Do you have any suggestions? I think the contractor should have applied a layer of earthen plaster, (same as used in the earthbags themselves( then should of added the lime plaster layer. Also, do you think it is a good idea to partially maintain the plaster?

  2. Alice Mon, February 27, 2017 at 1:31 pm #

    Hi, I wrote in Nov 2015 about needing to redo my plaster. I know you’re not a fan of mixing earth and lime layers, but I don’t think it’s feasible for me to remove the earthen layers in addition to the lime layer that is coming off. Do you think a new lime layer would stick any better if i used a metal lath or Spiderlath between the earth and lime layers? What mixture of lime would you recommend for this? thanks

  3. Andrew Morrison
    Andrew Morrison Mon, March 6, 2017 at 8:52 am #

    Hi Alice. That’s a tough one. The best approach is to remove the failing plaster. If you cannot do that, then you could use a lime plaster over a spiderlath layer, but the lath will be hard to properly attach through the existing plaster. If the lath is loose, then the plaster will be able to move more than it should and future cracking may develop. Perhaps you can sew through the walls/plaster to secure the lath. Then you would be okay. I would start anew with the plaster (3 coats), or at least do two coats so that you can build up some strength in the new finish. I would do a 1.5:1 sand to lime for the first coat, a 2:1 sand to lime for the second, and a Finish lime plaster on top of all of that. Each coat would be about 1/2″ thick except for the final coat which would be about 2316″ thick. My preference is Natural Hydraulic Lime from TransMineralUSA ( Let them know you are working with me and they will give you my discount pricing.

  4. Andrew Morrison
    Andrew Morrison Mon, March 6, 2017 at 9:00 am #

    The problem is adding stronger plasters (lime or cement) over the top of weaker ones (earthen). The plaster underneath is able to move and flex, but the surface plaster is too rigid to move at the same rate, thus the cracks. The best approach is to remove the more rigid plasters and stick with the earthen plaster. If that is not an option then you can use a lime plaster, but you will need mesh reinforcement between the earthen layer and the lime layer. It’s a tough situation to fix without removing plaster. Sorry for the bad news.

  5. Colleen Tue, April 18, 2017 at 10:04 am #

    I’m building a straw bale home in the Utah desert. There are quite a few straw bale houses around here, and a lot of them are using earthen plaster both inside and outside, with silicate paint on the exterior. Do you think that would create too much of a disparity between permeability rates? Silicate paint is supposed to act sort of like Gore-Tex for the plaster, allowing vapor to escape but not allowing liquid in. In our dry forgiving climate maybe this isn’t as much of a concern?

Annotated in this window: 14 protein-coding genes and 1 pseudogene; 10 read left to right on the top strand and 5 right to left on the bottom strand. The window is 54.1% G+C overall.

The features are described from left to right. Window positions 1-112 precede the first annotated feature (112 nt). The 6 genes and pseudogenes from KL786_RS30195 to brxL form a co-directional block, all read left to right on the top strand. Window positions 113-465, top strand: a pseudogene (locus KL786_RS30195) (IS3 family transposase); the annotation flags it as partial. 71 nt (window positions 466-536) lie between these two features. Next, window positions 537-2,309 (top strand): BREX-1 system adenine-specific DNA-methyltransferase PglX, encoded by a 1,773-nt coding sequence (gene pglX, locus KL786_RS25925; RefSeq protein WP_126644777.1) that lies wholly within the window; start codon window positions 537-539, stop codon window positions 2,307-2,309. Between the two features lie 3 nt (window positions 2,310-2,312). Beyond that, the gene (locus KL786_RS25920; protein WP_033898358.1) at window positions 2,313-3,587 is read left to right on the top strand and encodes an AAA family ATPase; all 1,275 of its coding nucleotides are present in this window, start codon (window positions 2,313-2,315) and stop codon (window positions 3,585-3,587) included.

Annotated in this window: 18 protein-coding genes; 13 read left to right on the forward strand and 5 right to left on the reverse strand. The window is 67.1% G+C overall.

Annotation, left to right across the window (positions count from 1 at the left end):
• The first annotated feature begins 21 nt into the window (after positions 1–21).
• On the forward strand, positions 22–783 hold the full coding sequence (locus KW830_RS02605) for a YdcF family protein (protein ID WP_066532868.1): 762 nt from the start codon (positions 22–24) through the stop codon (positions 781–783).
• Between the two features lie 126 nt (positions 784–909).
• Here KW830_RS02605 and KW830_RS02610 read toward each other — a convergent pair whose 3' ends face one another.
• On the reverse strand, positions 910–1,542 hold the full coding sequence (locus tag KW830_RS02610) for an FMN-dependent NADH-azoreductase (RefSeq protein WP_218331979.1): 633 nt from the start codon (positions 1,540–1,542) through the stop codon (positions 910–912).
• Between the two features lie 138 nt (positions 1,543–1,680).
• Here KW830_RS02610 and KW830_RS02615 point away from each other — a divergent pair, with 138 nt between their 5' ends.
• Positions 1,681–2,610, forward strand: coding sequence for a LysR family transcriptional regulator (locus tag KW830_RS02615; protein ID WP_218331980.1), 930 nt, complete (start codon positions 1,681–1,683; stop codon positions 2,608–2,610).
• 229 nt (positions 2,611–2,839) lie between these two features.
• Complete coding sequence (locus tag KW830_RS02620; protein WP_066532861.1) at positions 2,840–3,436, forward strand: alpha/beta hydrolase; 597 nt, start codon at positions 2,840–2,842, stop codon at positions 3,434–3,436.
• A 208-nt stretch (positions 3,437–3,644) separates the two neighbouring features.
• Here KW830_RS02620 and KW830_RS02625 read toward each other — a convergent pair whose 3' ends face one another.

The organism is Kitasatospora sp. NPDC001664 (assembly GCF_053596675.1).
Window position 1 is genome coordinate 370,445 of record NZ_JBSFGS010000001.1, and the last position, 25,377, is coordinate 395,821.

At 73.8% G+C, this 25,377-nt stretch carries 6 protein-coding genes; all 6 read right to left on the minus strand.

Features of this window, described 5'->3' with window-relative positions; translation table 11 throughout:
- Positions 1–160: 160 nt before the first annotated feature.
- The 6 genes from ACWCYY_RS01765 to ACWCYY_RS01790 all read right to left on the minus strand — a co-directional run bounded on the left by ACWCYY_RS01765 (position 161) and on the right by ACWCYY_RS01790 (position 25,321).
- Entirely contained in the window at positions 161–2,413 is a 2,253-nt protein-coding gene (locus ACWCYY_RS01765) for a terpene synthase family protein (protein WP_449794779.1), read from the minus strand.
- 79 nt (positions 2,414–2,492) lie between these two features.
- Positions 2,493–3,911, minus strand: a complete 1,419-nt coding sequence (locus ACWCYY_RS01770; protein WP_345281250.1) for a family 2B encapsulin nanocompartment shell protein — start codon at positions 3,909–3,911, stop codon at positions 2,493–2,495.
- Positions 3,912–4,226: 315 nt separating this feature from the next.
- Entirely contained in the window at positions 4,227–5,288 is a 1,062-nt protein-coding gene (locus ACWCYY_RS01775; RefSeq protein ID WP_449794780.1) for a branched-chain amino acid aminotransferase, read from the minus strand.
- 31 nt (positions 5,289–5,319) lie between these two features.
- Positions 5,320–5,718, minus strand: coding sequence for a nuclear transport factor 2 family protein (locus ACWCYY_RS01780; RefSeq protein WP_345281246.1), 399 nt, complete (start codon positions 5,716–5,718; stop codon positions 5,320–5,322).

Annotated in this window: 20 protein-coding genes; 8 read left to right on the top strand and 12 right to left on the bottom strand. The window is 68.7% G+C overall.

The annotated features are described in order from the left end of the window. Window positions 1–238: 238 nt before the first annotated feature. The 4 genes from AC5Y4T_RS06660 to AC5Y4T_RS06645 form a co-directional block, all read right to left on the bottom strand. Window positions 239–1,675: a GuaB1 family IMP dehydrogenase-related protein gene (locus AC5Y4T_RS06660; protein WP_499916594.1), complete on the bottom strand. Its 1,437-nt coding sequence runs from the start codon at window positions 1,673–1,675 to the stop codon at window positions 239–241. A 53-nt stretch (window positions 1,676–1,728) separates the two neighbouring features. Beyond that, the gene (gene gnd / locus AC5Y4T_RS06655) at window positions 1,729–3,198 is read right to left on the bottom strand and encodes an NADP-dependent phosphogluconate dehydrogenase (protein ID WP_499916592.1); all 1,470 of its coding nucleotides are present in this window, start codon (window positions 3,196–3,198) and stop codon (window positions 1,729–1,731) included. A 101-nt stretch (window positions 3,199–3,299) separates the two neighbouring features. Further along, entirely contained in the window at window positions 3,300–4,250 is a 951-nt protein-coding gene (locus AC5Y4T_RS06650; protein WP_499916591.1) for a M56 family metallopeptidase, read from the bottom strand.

6. Andrew Morrison
    Andrew Morrison Wed, April 19, 2017 at 7:39 am #

    Hi Colleen. I don’t work with earthen plasters as I am a lime guy. That said, I have heard very good things about silicate paints and in your climate I assume that it would work well. If it were me, I would make the interior plaster thicker than the exterior plaster so that it slows down the moisture movement a bit. You should be all set…

  7. regit Sun, May 14, 2017 at 9:18 am #

    why you dont answare ,and you close my questions

  8. Andrew Morrison
    Andrew Morrison Mon, May 15, 2017 at 10:36 am #

    Hi Regit. I don’t see any other questions from you that are unanswered in this thread. Sorry about the confusion. Perhaps they didn’t post…? Feel free to ask them again and sorry that they didn’t come through.

  9. Benjamin Tue, May 23, 2017 at 5:34 am #

    Hi Andrew,

    Do you have any “easier” method for plastering a straw bale house than this method?
    I would do it without professional help and it seems very difficult for me to create a good plaster mixture for the first time with the same quality for inside and outside and also to apply it with the needed contingency. With little knowledge I though of closing the straw with wood or any other simplier to be applied material wouldnt work?

  10. Andrew Morrison
    Andrew Morrison Tue, June 27, 2017 at 8:27 am #

    Hi Benjamin. Plastering is indeed difficult work. You can clad the home with wood siding, or any other finish; however, the wall details would need to be different to make sure you have adequate ventilation between the siding and the bales and to also make sure there is enough backing and points of attachment for the siding.

  11. Tina Shelton Wed, August 9, 2017 at 12:16 pm #

    I can’t seem to find any info on the use of expansion, construction, or control joints in the stucco/plaster walls. All the stucco contractors I’ve talked to want to know if I want any of these. I can see the benefit of construction joints. It gives the stuccoers a straight line to stop and start the next day, but I’m not sure about any of this. What can you recommend?

  12. Andrew Morrison
    Andrew Morrison Fri, August 11, 2017 at 10:56 am #